While the international nonproliferation community inspects known nuclear power reactors, a major concern is that nations could build smaller, secret reactors to produce materials for weapons. Now, University of Michigan researchers are involved in an effort to build a prototype of a detector that may one day identify undeclared sites from a neighboring country.
The initiative, known as the Advanced Instrumentation Testbed (AIT), seeks to detect nearly-massless particles produced when a nuclear reactor is running. In addition to revealing the presence of secret reactors, these particles can signal when nuclear reactors are running or shut down. The on/off cycle can indicate whether reactors are being used to produce energy or plutonium, a metal that provides explosive power in nuclear weapons.
The program is sponsored by the Department of Energy’s National Nuclear Security Administration and is led by Lawrence Livermore National Laboratory (LLNL), with the participation of other universities and national laboratories.
“This initiative is impressive in its ambition, scale and potential for impact on global nuclear security,” said Igor Jovanovic, a professor of nuclear engineering and radiological sciences at U-M. “Involvement in this effort presents a fertile ground for developing new ideas and directions in the nonproliferation arena, in which our students will play a major role.”
The heart of the project is the antineutrino, a particle that can travel nearly unhindered through the Earth. When operated, nuclear reactors produce huge numbers of antineutrinos. But because antineutrinos pass so easily through most matter, a large detector is needed to observe their occasional interactions.
“One of the key components of the testbed, the WATCHMAN antineutrino detector, will perform a demonstration of reactor monitoring from a distance of about 25 kilometers. This demonstration will lay the groundwork for larger detectors that would be required to monitor or discover small reactors at distances of up to several hundred kilometers,” said Adam Bernstein, LLNL physicist and AIT principal investigator.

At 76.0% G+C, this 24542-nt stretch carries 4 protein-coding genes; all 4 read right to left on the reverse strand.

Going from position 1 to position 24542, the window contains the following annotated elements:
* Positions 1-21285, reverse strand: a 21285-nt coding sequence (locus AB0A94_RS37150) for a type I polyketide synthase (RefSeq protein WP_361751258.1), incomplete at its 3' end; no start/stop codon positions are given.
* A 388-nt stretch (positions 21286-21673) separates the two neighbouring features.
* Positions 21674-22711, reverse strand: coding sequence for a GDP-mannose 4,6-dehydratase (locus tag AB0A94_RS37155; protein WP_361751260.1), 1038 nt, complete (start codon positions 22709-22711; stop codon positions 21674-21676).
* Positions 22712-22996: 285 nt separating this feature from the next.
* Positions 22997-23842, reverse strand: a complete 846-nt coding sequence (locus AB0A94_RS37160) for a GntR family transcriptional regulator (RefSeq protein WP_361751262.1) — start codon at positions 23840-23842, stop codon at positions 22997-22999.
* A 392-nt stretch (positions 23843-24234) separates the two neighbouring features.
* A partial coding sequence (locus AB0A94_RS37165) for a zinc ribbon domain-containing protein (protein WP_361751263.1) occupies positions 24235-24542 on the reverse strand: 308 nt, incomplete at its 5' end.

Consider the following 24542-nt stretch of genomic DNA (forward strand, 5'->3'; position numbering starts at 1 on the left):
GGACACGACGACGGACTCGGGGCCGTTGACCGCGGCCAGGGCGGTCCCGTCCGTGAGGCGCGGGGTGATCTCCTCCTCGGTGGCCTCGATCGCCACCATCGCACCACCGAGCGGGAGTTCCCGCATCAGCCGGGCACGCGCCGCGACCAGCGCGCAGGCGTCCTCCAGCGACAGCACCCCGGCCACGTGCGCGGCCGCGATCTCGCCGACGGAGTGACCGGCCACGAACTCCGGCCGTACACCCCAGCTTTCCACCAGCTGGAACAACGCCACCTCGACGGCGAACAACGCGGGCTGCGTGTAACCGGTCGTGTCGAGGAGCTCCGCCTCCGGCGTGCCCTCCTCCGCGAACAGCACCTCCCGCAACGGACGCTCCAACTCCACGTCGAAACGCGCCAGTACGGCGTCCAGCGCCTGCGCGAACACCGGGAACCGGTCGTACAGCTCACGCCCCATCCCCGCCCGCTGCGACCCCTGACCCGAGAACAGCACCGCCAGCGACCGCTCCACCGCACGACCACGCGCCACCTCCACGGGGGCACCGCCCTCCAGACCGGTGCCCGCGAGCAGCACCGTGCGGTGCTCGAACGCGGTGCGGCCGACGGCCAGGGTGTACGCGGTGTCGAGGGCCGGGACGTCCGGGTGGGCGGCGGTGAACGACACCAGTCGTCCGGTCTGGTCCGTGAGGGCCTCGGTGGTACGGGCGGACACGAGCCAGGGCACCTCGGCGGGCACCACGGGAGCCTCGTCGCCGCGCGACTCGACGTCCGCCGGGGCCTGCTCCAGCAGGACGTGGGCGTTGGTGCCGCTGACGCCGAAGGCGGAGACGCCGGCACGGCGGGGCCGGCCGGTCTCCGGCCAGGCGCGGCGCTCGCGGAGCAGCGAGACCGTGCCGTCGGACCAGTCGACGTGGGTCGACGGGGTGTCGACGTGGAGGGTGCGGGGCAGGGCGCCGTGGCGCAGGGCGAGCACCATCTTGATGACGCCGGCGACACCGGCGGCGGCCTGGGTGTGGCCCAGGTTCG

The WATCHMAN detector will be built in an excavated cavern in the Boulby Underground Scientific Laboratory, located at the Cleveland Potash mine in Boulby, England, along the North Sea. (It is subject to final approval by mine authorities.) The detector will attempt to monitor the on/off cycles of a pair of nuclear reactors down the coast in Hartlepool, England. This will lay the groundwork for larger detectors that could monitor or discover reactors from hundreds of miles away.
In order for the design to easily scale up, the medium that interacts with the neutrinos will be water. The detector itself will be a cylinder containing 3,500 tons of water, 16 meters tall and 16 meters in diameter, with sensitive light detectors covering the inside of the vessel. The water will be spiked with gadolinium, a metal also known for improving MRI image resolution when delivered intravenously.
When the antineutrinos enter the cylinder, some of them will interact with the protons of the hydrogen atoms in the water. This interaction sends a neutron and a positron, the antiparticle of the electron, into the water. The positron travels through the water faster than light can, producing a sort of optical “sonic boom.” This light is known as Cherenkov light, which is detected by the very sensitive light detectors. Neutrons are captured by the gadolinium, releasing a second flash of Cherenkov light. WATCHMAN stands for for the WATer CHerenkov Monitor of ANtineutrinos.
University of Michigan researchers played an important role in a background measurement campaign that helped establish the feasibility of the WATCHMAN concept. Now, they will contribute to developing, deploying and maintaining various calibration systems for the large detector.
The remote monitoring pioneered by the WATCHMAN detector may be used in current and future monitoring agreements to track and restrict the production of materials that can be used for nuclear weapons.
In addition to monitoring reactors, WATCHMAN will be one of a few large antineutrino detectors worldwide that can detect antineutrino bursts from supernovae. This capability may provide new insights into the mysterious properties of neutrinos, and even help resolve the long-standing mystery why the universe contains so little antimatter.
The AIT consortium consists of Lawrence Livermore, Lawrence Berkeley and Brookhaven National Laboratories, the United Kingdom’s Atomic Weapons Establishment (AWE), eight U.S. universities (the University of Michigan, Iowa State University, Pennsylvania State University, the University of California (UC) Berkeley, UC Davis, UC Irvine, the University of Pennsylvania and the University of Hawaii), as well as one British university, the University of Sheffield.